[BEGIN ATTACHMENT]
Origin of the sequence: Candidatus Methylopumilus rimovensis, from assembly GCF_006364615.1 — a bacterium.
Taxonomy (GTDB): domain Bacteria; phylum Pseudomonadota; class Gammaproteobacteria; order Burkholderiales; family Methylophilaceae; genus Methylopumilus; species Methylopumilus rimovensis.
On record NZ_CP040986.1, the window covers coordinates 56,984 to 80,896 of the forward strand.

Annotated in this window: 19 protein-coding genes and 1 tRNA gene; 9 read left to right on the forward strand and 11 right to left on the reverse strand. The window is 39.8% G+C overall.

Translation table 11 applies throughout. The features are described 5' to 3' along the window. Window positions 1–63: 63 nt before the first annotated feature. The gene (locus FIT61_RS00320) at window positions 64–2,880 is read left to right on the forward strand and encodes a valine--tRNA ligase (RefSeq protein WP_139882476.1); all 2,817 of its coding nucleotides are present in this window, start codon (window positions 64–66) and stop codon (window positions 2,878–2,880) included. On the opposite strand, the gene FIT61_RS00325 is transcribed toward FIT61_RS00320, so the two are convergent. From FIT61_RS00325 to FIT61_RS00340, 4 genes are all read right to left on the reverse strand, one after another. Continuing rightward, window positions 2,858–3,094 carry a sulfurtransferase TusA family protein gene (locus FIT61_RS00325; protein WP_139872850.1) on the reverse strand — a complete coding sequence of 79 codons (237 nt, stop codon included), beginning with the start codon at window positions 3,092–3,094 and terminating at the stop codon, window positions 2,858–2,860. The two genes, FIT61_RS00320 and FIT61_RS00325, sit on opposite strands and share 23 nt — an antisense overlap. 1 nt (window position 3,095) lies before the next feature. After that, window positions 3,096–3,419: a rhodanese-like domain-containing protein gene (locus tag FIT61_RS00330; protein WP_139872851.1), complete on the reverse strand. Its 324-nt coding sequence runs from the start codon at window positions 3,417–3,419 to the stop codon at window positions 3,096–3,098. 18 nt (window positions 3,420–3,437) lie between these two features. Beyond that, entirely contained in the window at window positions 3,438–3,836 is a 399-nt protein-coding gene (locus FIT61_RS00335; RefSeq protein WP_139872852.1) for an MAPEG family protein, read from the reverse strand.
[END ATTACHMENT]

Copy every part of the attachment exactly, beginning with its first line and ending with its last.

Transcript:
Origin of the sequence: Candidatus Methylopumilus rimovensis, from assembly GCF_006364615.1 — a bacterium.
Taxonomy (GTDB): domain Bacteria; phylum Pseudomonadota; class Gammaproteobacteria; order Burkholderiales; family Methylophilaceae; genus Methylopumilus; species Methylopumilus rimovensis.
On record NZ_CP040986.1, the window covers coordinates 56,984 to 80,896 of the forward strand.

Annotated in this window: 19 protein-coding genes and 1 tRNA gene; 9 read left to right on the forward strand and 11 right to left on the reverse strand. The window is 39.8% G+C overall.

Translation table 11 applies throughout. The features are described 5' to 3' along the window. Window positions 1–63: 63 nt before the first annotated feature. The gene (locus FIT61_RS00320) at window positions 64–2,880 is read left to right on the forward strand and encodes a valine--tRNA ligase (RefSeq protein WP_139882476.1); all 2,817 of its coding nucleotides are present in this window, start codon (window positions 64–66) and stop codon (window positions 2,878–2,880) included. On the opposite strand, the gene FIT61_RS00325 is transcribed toward FIT61_RS00320, so the two are convergent. From FIT61_RS00325 to FIT61_RS00340, 4 genes are all read right to left on the reverse strand, one after another. Continuing rightward, window positions 2,858–3,094 carry a sulfurtransferase TusA family protein gene (locus FIT61_RS00325; protein WP_139872850.1) on the reverse strand — a complete coding sequence of 79 codons (237 nt, stop codon included), beginning with the start codon at window positions 3,092–3,094 and terminating at the stop codon, window positions 2,858–2,860. The two genes, FIT61_RS00320 and FIT61_RS00325, sit on opposite strands and share 23 nt — an antisense overlap. 1 nt (window position 3,095) lies before the next feature. After that, window positions 3,096–3,419: a rhodanese-like domain-containing protein gene (locus tag FIT61_RS00330; protein WP_139872851.1), complete on the reverse strand. Its 324-nt coding sequence runs from the start codon at window positions 3,417–3,419 to the stop codon at window positions 3,096–3,098. 18 nt (window positions 3,420–3,437) lie between these two features. Beyond that, entirely contained in the window at window positions 3,438–3,836 is a 399-nt protein-coding gene (locus FIT61_RS00335; RefSeq protein WP_139872852.1) for an MAPEG family protein, read from the reverse strand.